Tierra Del Fuego
Updated: Dec 12, 2020
The ferry across the Strait of Magellan to Porvenir, provided by Austral Broom, was scheduled to leave at 9:30 am on this morning and I was up early to get there before 8 since the line could be long. It was cold and crisp outside and I caught the manager setting up the continental breakfast to ask him to unlock the parking gates of the hotel. I snuck a couple of rolls from the plastic wrapped platters and a couple of bananas for the road and rode the bike to the front sidewalk to load up.
It was cold enough to make my nose run as I rode the couple of miles to the ferry as the sun began to warm things up. It was just a few hundred yards past the dealership I’d taken the bike to for a quote and cars were already lined up. There was a big line of people waiting to board at the dock as I parked and scrambled into the office. A very long line of backpackers stood in line and I noticed a single window that said vehiculos with only 2 people waiting and jumped in. The cost was roughly 11,000 Chilean pesos and cash only, about $18 US for the bike and me, and I pulled back into the car waiting lane to sit in the warm sunshine. I was nervous and excited, because across the Strait of Magellan lay the island of Tierra del Fuego and ultimately Ushuaia and the end of the world.
In a couple of moments a KLR pulled up beside me and a blonde haired, blue eyed guy got off, asking me with a heavy Scandinavian accent where to buy a ticket. I pointed him where to go and shortly after one of the ferry loaders asked for my ticket and waved me forward a few cars to the front of the line. On ferries, on a motorcycle you're either always first to board or last to board. I sat waiting and savoring the moment, finally being signaled to ride aboard and tuck the bike under a staircase.
I headed for the top deck (I like to think of it as "top shelf") amidst hoards of backpackers and vacationers to watch the rest of the vehicles loading.
It was cold but sunny and I explored the ship a bit until an announcement was made in which I heard “problema” and for the next hour the boat stayed moored but with the engines running hard, as whatever work was being done needed the revs. About an hour past launch time we finally began to rumble backwards from the shore and slowly turn for the island on the far horizon.
"Jaws wuz here"
My back had gone wonky in Puerto Natales, having slept crooked or something and getting a severe sqwonk when I leaned over to put on my boots. The muscle kept hurting longer than usual and after 4 hours on the bike each day I was done. I still had to take baby steps when I walked and tried to act manly when I sat down, but the Advil wasn't helping much.
As we moved into the wind and water for a couple of hours, I had plenty of time to ponder things past, present and future. One thing fresh in my mind was the previous night’s encounter…
As the light began to fade, I had wandered the small downtown sort of in an emotionless state. I took old creaking stairs to a second floor restaurant to have a decent meal after so many bad ones on the trip. King crab and pasta definitely hit the spot. After, as I sat staring blankly ahead, another man at the table next lifted his beer and looked at me. I smiled back and he tipped the bottle offering to fill my empty glass. I thanked him but said no and the conversation began.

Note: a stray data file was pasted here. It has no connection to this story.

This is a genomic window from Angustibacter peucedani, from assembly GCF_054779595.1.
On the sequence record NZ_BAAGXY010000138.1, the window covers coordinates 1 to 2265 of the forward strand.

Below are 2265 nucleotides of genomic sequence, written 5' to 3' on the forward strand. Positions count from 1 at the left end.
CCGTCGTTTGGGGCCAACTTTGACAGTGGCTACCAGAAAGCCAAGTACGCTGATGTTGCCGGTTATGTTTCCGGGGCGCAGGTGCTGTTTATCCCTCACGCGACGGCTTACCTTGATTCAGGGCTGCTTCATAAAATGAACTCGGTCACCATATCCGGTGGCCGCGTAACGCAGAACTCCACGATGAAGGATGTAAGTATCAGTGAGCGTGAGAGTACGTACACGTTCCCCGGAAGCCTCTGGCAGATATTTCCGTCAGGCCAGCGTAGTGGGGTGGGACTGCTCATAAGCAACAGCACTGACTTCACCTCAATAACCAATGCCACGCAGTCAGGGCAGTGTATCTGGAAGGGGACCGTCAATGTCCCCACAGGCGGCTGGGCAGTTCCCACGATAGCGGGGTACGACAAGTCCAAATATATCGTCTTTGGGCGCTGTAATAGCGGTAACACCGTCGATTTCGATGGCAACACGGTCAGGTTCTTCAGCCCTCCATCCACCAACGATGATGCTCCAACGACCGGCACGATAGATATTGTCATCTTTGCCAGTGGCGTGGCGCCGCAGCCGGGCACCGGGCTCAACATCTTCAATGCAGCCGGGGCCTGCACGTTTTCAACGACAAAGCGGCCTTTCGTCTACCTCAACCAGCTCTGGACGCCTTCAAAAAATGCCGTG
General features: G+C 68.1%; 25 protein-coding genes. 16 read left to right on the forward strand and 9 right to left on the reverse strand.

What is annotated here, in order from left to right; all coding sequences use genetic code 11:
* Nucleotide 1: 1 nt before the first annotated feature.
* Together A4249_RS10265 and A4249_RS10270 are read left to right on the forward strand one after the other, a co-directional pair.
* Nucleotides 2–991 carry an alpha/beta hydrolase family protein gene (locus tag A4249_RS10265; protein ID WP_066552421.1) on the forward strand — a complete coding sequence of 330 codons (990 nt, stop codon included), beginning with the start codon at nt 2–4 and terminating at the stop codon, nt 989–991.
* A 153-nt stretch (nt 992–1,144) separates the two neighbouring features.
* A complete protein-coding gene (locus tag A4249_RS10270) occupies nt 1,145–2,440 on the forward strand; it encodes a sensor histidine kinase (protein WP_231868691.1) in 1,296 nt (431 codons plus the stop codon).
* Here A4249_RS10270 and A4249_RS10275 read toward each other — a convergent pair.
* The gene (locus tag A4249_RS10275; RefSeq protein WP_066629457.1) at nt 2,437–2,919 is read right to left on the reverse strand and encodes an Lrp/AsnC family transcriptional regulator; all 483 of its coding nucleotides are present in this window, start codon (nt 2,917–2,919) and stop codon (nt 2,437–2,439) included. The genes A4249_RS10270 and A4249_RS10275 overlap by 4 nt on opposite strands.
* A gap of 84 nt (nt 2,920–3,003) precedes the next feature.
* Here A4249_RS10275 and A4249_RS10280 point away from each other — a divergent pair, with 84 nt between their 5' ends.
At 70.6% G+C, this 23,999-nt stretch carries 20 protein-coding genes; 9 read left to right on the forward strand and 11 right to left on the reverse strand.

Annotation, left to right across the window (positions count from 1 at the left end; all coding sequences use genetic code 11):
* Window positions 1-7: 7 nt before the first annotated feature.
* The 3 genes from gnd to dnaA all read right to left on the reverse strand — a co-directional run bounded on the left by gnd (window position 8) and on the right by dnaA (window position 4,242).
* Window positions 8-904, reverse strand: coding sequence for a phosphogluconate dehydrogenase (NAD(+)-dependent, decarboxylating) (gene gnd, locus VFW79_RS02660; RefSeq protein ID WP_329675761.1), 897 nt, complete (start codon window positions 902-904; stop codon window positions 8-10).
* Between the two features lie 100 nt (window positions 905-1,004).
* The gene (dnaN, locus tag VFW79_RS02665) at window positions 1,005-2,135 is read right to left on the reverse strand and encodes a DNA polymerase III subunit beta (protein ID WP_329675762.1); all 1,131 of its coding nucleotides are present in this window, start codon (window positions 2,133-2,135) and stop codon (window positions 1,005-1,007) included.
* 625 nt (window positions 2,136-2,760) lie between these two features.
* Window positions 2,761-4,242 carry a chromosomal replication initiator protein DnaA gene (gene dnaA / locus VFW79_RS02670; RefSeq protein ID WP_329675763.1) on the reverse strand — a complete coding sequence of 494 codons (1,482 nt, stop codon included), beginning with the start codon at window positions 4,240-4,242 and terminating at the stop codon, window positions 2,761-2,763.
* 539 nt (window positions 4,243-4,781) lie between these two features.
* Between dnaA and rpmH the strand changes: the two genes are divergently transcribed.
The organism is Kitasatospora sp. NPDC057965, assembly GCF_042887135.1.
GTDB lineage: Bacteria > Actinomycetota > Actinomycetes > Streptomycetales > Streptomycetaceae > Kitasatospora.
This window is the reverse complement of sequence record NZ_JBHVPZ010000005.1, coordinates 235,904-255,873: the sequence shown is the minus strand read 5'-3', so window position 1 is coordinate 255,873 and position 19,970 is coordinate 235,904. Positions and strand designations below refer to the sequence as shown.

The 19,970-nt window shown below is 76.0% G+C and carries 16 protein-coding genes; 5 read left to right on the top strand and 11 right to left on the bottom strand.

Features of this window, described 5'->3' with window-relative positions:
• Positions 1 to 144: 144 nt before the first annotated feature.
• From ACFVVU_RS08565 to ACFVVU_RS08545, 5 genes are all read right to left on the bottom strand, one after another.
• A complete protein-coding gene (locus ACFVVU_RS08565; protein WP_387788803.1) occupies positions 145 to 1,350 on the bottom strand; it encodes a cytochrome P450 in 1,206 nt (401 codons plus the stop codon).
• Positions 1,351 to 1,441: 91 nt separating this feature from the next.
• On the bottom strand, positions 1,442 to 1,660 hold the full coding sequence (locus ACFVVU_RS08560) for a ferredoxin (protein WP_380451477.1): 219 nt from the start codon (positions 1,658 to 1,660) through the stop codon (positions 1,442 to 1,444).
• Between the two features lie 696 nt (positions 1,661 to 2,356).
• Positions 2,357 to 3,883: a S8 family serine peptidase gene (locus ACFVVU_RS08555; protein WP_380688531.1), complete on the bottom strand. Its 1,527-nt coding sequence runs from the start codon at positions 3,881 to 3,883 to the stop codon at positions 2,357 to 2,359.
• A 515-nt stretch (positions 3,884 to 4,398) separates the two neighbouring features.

He was from the Dominican Republic, 54 years old and very curious about my travels. He asked many questions, but his first was if I traveled alone. I told him solo was the only way to fly, then he laughed out loud. He said he traveled alone as well and could never explain to those who questioned him why. I told him I certainly understood. Between bites of food he asked “and what do you think of in so many hours alone as you ride?”
My answer was "many things, but enjoying the solitude and taking in what was around me was a big part of it". He said, “I as well, but it is my time alone with God and as I go to one amazing place or another I never thought I would see, I thank him that he has honored me that I could see it.” It was my turn to laugh, and I told him I did exactly the same thing.
I said that many years ago I asked God for an interesting life, and had received it in spades, though I forgot to specify for him to leave all the bad stuff out. I had also come to the understanding that the world was made for us to enjoy, and asked God to let me see as much of it as I could before I died. He laughed out loud, toasted me and went back to his meal. I wondered that two who travel alone had met at the end of the world, unknown brothers of the soul.
As I thought about the encounter, I double checked myself and how I had spent more time complaining of my problems than I had in just being thankful at how blessed I was to be alive and able to live in moments of wonder on this trek. I needed to look at the big picture and not the details. It was a timely reminder from my constant companion...
My final destination of Tierra del Fuego lay ahead!
The trip across the strait seemed to pass quickly and before long the ferry was in the inlet, making a massive high speed (for a ferry) U turn to head onto the ramp. The race for the deck below began but I stayed up top to watch the proceedings and came down after all the cars were gone, save one. I had to wait on the bike until the pedestrian traffic was completely clear before rolling off and onto the "land of fire". I'd read that the island of Tierra Del Fuego was so named, because when Magellan came through the waters, there were bonfires all over the island (though it wasn't known to be an island then). It was winter, and the native peoples wore no clothes, keeping fires burning continuously around the land to warm themselves as needed. Hard to imagine naked folks living in snow, however the fires were definitely written about by Magellan and others.